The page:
Episode 6: Ploughin' Forward

The last few episodes have focused heavily on the “Game of Thrones” layer of history; that’s to say, nobles killing each other. As exciting as it's been, only a tiny minority of people who lived around the end of the first millennium of the Common Era would have been directly concerned with those kinds of conflicts. For most people in the lowlands, it didn’t matter who their count or duke or emperor was. For them, life was nasty, brutish and short, and involved an overwhelming amount of backbreaking manual labour. But an agricultural revolution was about to change life for these peasants forever. So let’s keep ploughin’ forward with the History of the Netherlands.

Church Developments

Affligem Abbey. By Spotter2 - Own work, CC BY-SA 3.0,  https://commons.wikimedia.org/w/index.php?curid=3612364

Affligem Abbey. By Spotter2 - Own work, CC BY-SA 3.0, https://commons.wikimedia.org/w/index.php?curid=3612364

By the late 1000s the general idealism of what piety looked like had begun to change; a stricter sense of observance came to dominate the expected behaviour of the clergy, or at least the lower clergy. Monks and priests and nuns in this time came to practise celibacy, and no longer married. Wandering preachers abounded, and around them spiritual centres were built. Perhaps the most famous of these in the low countries is the Benedictine monastery at Affligem, which was started by six lay-monks in 1062. They had become followers of one such wanderer and it is the place from whence such great beer continues to flow to this day.

Castles

Ghent Castle. Photo by Julian Smith.

Ghent Castle. Photo by Julian Smith.

Fortifications such as castles had been built as defensive measures, and ranks of lower nobility were put in charge of these by liege lords. These men were known as castellans. Given power over chunks of territory, as well as an awesome piece of machinery - a castle - these castellans ruled with absolutism in their local area and, in the process, often built abusive relationships with the local populations; exploiting them for servitude, their goods and their taxes. They could, without remonstrance, be pretty lax in their enforcement of the King’s law, if it benefited them to do so. Banditry, highway robbery, murder and theft abounded, and sometimes it was on the orders, or with the bought permission, of the castellans. Basically, there was little to no recourse for justice for the common folk.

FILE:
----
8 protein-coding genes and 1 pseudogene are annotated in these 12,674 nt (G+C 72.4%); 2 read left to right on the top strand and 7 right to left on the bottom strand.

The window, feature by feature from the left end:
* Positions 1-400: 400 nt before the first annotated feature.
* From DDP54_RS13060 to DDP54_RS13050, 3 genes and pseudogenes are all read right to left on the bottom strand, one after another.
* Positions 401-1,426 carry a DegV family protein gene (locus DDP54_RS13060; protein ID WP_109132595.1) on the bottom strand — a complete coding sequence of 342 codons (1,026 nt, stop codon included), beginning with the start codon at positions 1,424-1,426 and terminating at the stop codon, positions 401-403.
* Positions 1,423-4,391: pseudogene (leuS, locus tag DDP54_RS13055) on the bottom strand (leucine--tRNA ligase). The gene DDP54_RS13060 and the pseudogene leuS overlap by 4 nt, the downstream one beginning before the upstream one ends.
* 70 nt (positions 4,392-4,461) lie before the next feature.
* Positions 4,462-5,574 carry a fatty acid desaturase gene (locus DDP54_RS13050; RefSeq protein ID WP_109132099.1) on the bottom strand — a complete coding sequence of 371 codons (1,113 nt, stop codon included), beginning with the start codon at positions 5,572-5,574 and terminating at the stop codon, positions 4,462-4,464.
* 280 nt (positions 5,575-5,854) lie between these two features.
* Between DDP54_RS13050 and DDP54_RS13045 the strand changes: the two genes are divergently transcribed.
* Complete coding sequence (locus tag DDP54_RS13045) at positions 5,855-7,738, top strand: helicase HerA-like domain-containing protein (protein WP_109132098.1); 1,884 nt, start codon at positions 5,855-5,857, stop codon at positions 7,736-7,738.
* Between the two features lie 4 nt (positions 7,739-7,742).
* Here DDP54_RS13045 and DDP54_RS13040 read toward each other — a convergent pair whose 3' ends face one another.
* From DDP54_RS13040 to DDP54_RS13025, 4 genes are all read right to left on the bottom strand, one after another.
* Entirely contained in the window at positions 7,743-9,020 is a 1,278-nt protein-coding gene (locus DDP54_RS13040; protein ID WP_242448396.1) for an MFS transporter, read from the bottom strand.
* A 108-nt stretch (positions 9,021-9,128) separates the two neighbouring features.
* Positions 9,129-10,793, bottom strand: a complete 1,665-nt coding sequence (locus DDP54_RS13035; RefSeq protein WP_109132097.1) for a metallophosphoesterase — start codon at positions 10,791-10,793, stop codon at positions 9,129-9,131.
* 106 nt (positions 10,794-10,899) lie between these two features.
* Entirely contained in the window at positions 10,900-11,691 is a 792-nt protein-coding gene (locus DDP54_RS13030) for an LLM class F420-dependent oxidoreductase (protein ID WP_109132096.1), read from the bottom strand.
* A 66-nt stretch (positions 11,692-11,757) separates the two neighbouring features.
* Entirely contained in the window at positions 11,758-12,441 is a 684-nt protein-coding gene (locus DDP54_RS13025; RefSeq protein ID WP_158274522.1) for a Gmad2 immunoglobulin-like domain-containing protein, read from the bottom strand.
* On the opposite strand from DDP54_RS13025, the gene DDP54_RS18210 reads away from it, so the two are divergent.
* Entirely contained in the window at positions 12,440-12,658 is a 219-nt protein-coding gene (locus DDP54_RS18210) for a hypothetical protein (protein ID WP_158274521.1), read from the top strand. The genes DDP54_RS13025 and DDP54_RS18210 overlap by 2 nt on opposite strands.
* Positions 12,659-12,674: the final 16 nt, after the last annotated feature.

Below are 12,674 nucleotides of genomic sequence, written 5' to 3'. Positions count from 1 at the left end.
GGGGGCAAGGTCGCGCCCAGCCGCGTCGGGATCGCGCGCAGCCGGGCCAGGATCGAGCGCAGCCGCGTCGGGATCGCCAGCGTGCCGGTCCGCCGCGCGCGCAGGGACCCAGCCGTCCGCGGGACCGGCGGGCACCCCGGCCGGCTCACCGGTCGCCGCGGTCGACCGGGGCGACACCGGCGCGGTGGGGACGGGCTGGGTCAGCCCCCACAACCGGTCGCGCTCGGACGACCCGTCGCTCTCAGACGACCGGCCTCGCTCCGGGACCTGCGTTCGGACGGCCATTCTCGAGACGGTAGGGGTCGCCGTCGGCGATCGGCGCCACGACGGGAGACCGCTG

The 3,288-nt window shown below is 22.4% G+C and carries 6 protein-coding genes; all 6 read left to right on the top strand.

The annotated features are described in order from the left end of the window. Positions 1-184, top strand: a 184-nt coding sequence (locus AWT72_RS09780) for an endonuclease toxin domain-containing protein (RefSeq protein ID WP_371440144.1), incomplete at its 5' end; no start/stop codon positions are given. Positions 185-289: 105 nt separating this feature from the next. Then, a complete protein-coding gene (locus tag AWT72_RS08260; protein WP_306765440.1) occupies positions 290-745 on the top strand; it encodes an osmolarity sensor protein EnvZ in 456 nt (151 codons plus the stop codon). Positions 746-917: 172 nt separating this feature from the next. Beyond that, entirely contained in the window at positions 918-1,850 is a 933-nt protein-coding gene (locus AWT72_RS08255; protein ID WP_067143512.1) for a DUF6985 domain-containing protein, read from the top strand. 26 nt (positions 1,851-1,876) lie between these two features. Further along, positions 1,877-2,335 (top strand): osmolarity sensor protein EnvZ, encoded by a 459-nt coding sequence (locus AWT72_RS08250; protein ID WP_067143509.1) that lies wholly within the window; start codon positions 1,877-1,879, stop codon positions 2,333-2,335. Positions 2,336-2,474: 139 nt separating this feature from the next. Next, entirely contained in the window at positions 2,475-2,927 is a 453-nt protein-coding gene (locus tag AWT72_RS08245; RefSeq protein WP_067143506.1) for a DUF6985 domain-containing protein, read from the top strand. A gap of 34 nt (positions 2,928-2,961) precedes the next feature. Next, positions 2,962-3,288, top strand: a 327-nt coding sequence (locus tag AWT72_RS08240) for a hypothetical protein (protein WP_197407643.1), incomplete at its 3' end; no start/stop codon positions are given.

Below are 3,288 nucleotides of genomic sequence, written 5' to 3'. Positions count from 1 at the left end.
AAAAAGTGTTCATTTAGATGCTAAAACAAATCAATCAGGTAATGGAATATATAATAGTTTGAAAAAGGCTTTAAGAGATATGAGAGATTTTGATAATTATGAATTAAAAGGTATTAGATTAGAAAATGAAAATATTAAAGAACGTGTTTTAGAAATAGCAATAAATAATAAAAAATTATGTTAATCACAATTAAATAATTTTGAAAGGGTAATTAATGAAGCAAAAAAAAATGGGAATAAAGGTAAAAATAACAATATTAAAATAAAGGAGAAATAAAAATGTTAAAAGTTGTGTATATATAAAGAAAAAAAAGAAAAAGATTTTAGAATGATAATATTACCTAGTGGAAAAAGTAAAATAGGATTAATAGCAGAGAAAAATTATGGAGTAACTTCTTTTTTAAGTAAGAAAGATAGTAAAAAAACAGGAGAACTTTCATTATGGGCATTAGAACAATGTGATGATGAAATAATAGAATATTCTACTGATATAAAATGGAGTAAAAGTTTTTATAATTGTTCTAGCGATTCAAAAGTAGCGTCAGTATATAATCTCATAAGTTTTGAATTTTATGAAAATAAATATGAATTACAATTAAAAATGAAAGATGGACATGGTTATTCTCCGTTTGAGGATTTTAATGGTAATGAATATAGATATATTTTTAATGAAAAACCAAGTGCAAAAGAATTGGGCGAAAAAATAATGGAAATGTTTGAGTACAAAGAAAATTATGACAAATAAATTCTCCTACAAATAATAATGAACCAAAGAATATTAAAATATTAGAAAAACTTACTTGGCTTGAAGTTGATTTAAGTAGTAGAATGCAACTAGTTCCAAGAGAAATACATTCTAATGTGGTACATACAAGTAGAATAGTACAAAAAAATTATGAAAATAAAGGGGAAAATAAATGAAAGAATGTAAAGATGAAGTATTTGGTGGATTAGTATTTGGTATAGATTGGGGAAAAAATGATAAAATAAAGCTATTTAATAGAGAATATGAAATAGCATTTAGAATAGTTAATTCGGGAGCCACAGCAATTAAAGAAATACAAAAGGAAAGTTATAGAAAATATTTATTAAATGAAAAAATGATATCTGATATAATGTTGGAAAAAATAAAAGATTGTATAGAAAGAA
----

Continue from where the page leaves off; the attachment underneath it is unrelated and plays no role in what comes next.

Muiderslot in North Holland, the Netherlands. Photo by David Cenzer.

Muiderslot in North Holland, the Netherlands. Photo by David Cenzer.

Peace and Truce of God

By the 1020s, this non-Chrisian behaviour of the castellans came to clash with the rising confidence and social influence of the clergy, given their ever more entrenched high moral standing across all classes of society. A movement to establish what was known as the Peace and Truce of God sprung up, mainly in Flanders. This led to a religious revival, with many ordinary people participating in the erecting of new churches, as well as processions in which people, regardless of their rank, would walk barefoot behind images of the Virgin Mary.  The clergy used their presence, as well as anything at their disposal, like relics and bibles, to try and end disputes, even between armies. Apparently at the sight of a priest clutching a bible, people would suddenly forget what they were fighting about, and lay down their arms. They also tried to hold the abusive lower nobility, like castellans, to account for their exploitations of the people.

It was this first real flexing of its muscles in Western Europe which began to establish the church as a power base that would gradually break away from the direct influence of the upper nobility.

Bayeux tapestry

The Bayeux tapestry is an extremely detailed, large embroidery from the latter half of the 11th century. It provides a remarkable insight into everyday northwestern European life from the time when it was produced. Its main content shows the story of William, Duke of Normandy’s conflict with and defeat of Harald Godwinson, and his eventual crowning as the King of England.

If you look at the Bayeux tapestry closely, however, around the edges there are extra little scenes. The one we care about shows an age-old scene: beasts of burden dragging ploughs through a field, accompanied by the peasant farmers who worked the land. In regards to the history of the Netherlands, that is arguably the most important scene in the most famous medieval documentation of the time.

The peasant farmers and their beasts of burden scene from the Bayeux tapestry. By Serge Lachinov (обработка для wiki) -  http://hastings1066.com/baythumb.shtml , Public Domain,  https://commons.wikimedia.org/w/index.php?curid=8306907